This has been a year of the young. The protesters against racial injustice have mostly been in their 20s. The average age of demonstrators arrested since mid-June in Portland, Oregon (one of the centres of activity) was 28. The young have not suffered as much as others from covid-19 itself but were hardest hit by the consequences of the virus. More than half of those between 18 and 29 lost a job or took a significant pay cut in April, or live in a household where that has happened. About two-fifths of those aged 50 to 64 have experienced the same thing. Young people are the most likely to work in jobs vulnerable to closure, such as waitressing or retail.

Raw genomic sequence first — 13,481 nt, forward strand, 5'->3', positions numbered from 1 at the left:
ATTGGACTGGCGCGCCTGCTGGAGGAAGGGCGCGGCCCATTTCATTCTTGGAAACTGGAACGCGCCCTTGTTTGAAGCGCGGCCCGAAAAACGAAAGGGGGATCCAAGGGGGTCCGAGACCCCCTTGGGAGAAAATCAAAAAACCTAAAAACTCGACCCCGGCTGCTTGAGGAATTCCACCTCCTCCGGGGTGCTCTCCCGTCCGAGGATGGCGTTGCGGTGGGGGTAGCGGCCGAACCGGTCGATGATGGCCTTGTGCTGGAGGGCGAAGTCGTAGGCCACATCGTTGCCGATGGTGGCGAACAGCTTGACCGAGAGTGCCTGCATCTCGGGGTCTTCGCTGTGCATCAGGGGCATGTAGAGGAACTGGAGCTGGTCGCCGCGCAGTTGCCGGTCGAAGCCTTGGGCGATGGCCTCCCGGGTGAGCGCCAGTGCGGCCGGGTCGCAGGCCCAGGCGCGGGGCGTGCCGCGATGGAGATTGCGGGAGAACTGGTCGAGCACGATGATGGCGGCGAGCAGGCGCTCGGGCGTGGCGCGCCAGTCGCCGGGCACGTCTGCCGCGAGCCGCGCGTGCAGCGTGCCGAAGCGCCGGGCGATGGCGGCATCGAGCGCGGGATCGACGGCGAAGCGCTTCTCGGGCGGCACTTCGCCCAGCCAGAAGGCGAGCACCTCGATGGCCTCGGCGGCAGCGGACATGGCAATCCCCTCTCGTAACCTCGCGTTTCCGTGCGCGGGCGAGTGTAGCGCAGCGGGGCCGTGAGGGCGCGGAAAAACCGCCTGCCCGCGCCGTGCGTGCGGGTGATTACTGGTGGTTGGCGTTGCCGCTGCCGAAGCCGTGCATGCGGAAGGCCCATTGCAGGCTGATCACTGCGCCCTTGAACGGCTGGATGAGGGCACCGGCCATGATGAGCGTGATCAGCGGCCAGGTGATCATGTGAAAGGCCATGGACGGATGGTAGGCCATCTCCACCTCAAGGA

And 2020 will be a year of the young in one more important respect. Electorally, it will be the last stand of the baby-boomers (born between 1946 and 1964) and the first poll in which voting will be dominated by generations younger than 40, especially millennials, defined here as those born between 1981 and 1996. As Bill Frey, a demographer at the Brookings Institution, a think-tank, puts it: “America is moving from largely white, baby-boomer-dominated politics and culture in the second half of the 20th century to a more racially diverse country fuelled by younger generations: millennials, Gen z-ers and their juniors.”